Hit the obliques again by getting into a full plank on your left hand and stagger your feet with the bottom (left) foot in front this time. Bend your right elbow and put your hand behind your head. By balancing on your right (top) foot, bring your left knee across to your right elbow to "crunch," then return to start. Repeat 15 times and then switch sides.

6. Spiderman plank

Get into a full plank on your forearms or hands. Balance on your right toes as you bend your left knee out to the left and toward your left elbow. Return to start and repeat 20 times, then do the other side.

7. Cardio knee hop to mountain climber

Start by simulating a jump rope by twirling your hands and using the biceps to move your "rope" while bringing the knees up to the height of your belly button. Repeat for 20. Next hit the deck.

Cardio mountain climbers: To work the abs and continue the cardio burn, jump lightly onto the floor on your hands and feet into plank position. Keeping your gaze above your fingers and your hands directly under your shoulders, start "running" your knees in toward the chest one at a time, "climbing" the floor. It's almost the same as the standing knee hop, but you are holding yourself up with your arms and abs.

8. Cardio sidekick plie

Stance: For a left side-​​kick, put your weight on your right leg with the knee and toe pointing out to the side at 45 degrees.

Chamber: Think of the kick in four counts. Count one is hinging at the hip and dropping your right shoulder to the right, kicking the core into action while bending your left leg and bringing the left knee toward your navel.

Impact: This is count two. The common mistake is for class participants to kick to the side with their toe pointing to the sky. To correct this, flex the foot and straighten the left leg and impact with your heel diagonally up and toe diagonally down.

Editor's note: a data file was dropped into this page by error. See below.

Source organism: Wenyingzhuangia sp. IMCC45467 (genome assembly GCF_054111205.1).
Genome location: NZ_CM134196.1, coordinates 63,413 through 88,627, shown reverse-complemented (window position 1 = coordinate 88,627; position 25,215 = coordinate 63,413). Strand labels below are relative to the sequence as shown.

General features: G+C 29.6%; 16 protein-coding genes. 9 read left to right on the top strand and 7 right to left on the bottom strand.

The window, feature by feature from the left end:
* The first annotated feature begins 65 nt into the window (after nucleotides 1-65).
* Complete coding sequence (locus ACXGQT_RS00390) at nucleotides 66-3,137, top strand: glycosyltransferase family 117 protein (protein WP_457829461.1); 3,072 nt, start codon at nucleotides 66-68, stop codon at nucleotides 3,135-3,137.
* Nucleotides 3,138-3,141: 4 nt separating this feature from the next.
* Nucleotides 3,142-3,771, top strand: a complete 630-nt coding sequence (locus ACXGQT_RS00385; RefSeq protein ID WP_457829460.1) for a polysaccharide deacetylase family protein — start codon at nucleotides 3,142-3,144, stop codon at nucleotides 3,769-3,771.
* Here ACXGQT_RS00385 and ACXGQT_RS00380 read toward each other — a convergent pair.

Think of it like this: If you're inside a room, your heel should aim for the corner where the back wall and the ceiling meet. Your toe should point to where the floor and front wall meet on the other side of the room. Another way to visualize this is that your front hip bone, or "front pocket" of your kicking leg, should turn down toward the floor and your "back pocket" should be rotated up to the ceiling. Look at your foot with each kick to ensure appropriate form. As you kick, drop your opposite shoulder toward the floor and your obliques will work to get the kick up in the air.

Retract: For count three, quickly retract the knee back toward the core and place foot back to the floor for count four.

Trainer's tip: Adjust your target height. If you find it difficult to align your kick properly, instead of aiming for your opponent's head, aim for the stomach or knee. Master the foot alignment first, then work on the height. Even with a kick aimed at the (imaginary) opponent's knee, you are challenging your core and backside.

Fitness: Fit it in and fit into your jeans!

-- Nikki

NikkiFitness, Nicole Glor, is a 35-year-old fitness expert on "Fox & Friends" and the star of eight fitness DVDs. Nikki's workouts have been featured in more than 100 national media outlets, and she is also an AFAA-certified New York City personal trainer. Get her newsletters, music playlists, video demos and DVDs at www.nikkifitness.com Search for "NikkiFitness" on Facebook and Twitter.